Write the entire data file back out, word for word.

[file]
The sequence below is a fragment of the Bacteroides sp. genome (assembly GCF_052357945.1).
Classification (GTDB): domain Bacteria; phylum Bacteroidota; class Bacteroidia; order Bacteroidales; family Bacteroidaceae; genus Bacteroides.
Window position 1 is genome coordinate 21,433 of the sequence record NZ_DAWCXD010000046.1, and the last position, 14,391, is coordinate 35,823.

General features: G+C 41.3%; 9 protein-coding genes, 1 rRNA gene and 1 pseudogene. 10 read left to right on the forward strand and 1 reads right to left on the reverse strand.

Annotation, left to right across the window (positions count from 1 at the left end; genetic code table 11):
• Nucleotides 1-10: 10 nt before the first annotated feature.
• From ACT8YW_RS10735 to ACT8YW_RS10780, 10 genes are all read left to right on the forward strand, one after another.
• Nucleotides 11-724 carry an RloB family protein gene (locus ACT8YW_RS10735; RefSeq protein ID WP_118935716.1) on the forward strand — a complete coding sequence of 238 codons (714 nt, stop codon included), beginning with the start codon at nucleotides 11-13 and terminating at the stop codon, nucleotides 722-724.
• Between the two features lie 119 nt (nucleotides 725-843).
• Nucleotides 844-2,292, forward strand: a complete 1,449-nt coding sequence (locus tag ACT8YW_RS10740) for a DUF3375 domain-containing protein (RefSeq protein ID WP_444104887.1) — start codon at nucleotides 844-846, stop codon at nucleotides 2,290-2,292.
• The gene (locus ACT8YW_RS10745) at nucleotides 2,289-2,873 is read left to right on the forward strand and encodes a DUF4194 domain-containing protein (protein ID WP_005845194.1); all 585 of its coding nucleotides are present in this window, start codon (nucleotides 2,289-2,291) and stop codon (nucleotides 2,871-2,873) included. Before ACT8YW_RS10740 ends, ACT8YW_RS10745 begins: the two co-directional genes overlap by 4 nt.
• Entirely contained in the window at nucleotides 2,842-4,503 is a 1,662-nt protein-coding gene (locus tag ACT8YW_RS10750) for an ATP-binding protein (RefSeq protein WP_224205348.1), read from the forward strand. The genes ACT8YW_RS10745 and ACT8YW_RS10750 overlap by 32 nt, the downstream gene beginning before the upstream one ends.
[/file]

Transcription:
The sequence below is a fragment of the Bacteroides sp. genome (assembly GCF_052357945.1).
Classification (GTDB): domain Bacteria; phylum Bacteroidota; class Bacteroidia; order Bacteroidales; family Bacteroidaceae; genus Bacteroides.
Window position 1 is genome coordinate 21,433 of the sequence record NZ_DAWCXD010000046.1, and the last position, 14,391, is coordinate 35,823.

General features: G+C 41.3%; 9 protein-coding genes, 1 rRNA gene and 1 pseudogene. 10 read left to right on the forward strand and 1 reads right to left on the reverse strand.

Annotation, left to right across the window (positions count from 1 at the left end; genetic code table 11):
• Nucleotides 1-10: 10 nt before the first annotated feature.
• From ACT8YW_RS10735 to ACT8YW_RS10780, 10 genes are all read left to right on the forward strand, one after another.
• Nucleotides 11-724 carry an RloB family protein gene (locus ACT8YW_RS10735; RefSeq protein ID WP_118935716.1) on the forward strand — a complete coding sequence of 238 codons (714 nt, stop codon included), beginning with the start codon at nucleotides 11-13 and terminating at the stop codon, nucleotides 722-724.
• Between the two features lie 119 nt (nucleotides 725-843).
• Nucleotides 844-2,292, forward strand: a complete 1,449-nt coding sequence (locus tag ACT8YW_RS10740) for a DUF3375 domain-containing protein (RefSeq protein ID WP_444104887.1) — start codon at nucleotides 844-846, stop codon at nucleotides 2,290-2,292.
• The gene (locus ACT8YW_RS10745) at nucleotides 2,289-2,873 is read left to right on the forward strand and encodes a DUF4194 domain-containing protein (protein ID WP_005845194.1); all 585 of its coding nucleotides are present in this window, start codon (nucleotides 2,289-2,291) and stop codon (nucleotides 2,871-2,873) included. Before ACT8YW_RS10740 ends, ACT8YW_RS10745 begins: the two co-directional genes overlap by 4 nt.
• Entirely contained in the window at nucleotides 2,842-4,503 is a 1,662-nt protein-coding gene (locus tag ACT8YW_RS10750) for an ATP-binding protein (RefSeq protein WP_224205348.1), read from the forward strand. The genes ACT8YW_RS10745 and ACT8YW_RS10750 overlap by 32 nt, the downstream gene beginning before the upstream one ends.